Love Roses? Now's the Time to Plant. Plus check out SheSez's Faves!
January 31, 2011 - Linda Grasso
A rose garden overlooking the ocean in La Jolla Farms
If you want to add some rose bushes to your garden, now is the time. You can get dirt cheap bare root roses that, if planted now, will blossom like mad in spring and summer. I know it's hard to believe that these ugly, random looking stalks without a leaf in sight will transform into gorgeous plants in just a few months, but that is indeed what happens.
And, don't be intimidated the the whole bare root thing. They're super easy to plant and most have instructions right on the package. Ask someone at the nursery to help you pick out a good one - typically one that has three thick stalks pointed in different directions. Two things to think about before you check out my favorite rose varieties:
- Make sure you have at least 8 hours of full sun - otherwise you will be disappointed with the lack of flowers
- Remember when it comes to choosing varieties - heirloom roses are like heirloom tomatoes - you get a fraction of the yield per season - but the few you do get are mind-blowing.
This has magnificent 5 inch blooms and grows 5-6 feet tall. The blossoms are rounded and compact. This variety of rose looks beautiful when the sunlight catches it. Just a few flowers in a vase make a serious statement.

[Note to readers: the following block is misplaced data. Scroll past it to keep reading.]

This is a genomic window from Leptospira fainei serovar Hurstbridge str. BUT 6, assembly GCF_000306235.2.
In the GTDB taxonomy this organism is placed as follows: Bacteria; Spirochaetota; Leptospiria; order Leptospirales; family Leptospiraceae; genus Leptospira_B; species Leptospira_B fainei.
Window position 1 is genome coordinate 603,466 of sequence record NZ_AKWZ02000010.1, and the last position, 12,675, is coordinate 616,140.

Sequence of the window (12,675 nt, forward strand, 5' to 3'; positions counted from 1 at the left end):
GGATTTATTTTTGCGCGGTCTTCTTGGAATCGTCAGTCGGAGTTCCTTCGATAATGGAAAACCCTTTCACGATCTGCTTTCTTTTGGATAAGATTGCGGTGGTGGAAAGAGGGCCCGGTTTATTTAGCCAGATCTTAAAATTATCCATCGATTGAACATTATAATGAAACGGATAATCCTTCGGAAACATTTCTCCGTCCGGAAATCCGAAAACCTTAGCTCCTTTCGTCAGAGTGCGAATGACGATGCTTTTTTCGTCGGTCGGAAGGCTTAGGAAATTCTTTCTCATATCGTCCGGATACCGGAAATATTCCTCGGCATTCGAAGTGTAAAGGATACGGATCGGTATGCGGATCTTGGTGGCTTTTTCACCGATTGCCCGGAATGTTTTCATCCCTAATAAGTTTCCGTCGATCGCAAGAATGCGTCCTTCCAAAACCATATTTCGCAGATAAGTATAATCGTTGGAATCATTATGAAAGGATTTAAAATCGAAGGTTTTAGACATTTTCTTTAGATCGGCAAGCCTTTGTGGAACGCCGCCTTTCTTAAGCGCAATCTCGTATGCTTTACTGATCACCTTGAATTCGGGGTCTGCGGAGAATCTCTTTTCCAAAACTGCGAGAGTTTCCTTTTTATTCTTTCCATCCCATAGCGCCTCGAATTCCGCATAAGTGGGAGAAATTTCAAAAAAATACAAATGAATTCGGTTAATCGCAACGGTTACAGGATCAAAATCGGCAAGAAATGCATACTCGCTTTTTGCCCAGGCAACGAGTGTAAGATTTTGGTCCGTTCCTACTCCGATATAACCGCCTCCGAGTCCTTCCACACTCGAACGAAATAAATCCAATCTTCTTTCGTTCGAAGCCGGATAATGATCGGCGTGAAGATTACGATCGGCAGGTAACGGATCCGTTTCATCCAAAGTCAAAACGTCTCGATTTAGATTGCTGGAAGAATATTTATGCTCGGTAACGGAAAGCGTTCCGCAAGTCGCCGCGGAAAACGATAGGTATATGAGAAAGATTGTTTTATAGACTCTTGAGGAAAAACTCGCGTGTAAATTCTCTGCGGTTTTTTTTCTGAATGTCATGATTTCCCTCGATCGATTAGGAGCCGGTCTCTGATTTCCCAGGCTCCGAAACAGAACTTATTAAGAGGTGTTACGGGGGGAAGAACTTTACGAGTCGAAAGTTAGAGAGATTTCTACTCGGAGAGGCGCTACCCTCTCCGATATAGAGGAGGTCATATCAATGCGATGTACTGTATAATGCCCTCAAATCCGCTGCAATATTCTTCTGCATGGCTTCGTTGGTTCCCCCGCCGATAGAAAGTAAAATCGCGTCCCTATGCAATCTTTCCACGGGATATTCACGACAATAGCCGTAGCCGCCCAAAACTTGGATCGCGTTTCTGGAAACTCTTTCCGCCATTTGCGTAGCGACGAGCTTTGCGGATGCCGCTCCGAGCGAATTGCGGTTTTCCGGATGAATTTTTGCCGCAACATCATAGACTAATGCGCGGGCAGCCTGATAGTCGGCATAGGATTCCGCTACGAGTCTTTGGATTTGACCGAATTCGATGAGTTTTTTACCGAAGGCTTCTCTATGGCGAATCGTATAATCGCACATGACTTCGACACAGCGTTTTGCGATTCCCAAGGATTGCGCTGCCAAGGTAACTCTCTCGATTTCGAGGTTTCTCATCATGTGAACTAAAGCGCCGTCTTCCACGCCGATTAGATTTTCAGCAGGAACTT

photo left: Golden Celebration
A gorgeous climber that pops flowers incessantly in spring and summer. Loves the sea air in summer.
A pink climber with large creamy pink blossoms that slightly resemble a peony. They aren't terrific though in a vase. The blossoms tend to hang - which is fine on the plant - but not so great dangling down in a container. Nice fragrance. These do really well in the valley and on the westside, where summers are cooler.
A multi-colored tangerine rose. Super vibrant and an unusual shade that resembles an orange-hued Key West sunrise.
This is a rare butterscotch-colored grandiflora rose by Weeks Roses in Upland, California. The color is exotic and unusual. Creamy butterscotch with an unusual matt finish. You get fewer flowers than a typical garden variety rose, but the ones you do get are show stoppers.
Weeks' Honey Djon rose on left
This is an all around favorite of mine. No matter where I've lived in California, I've always made sure to plant a few Double Delights as soon as I moved in. The base of the flower is cream-colored with hot pink or fuchsia edges and even a hint of soft pink inside. From a distance they can look pink and the color changes as the blossoms age. They wind up sometimes a soft pink. The best feature of Double Delight? The smell. Your house will fill with an intoxicating fragrance when you cut a bouquet.
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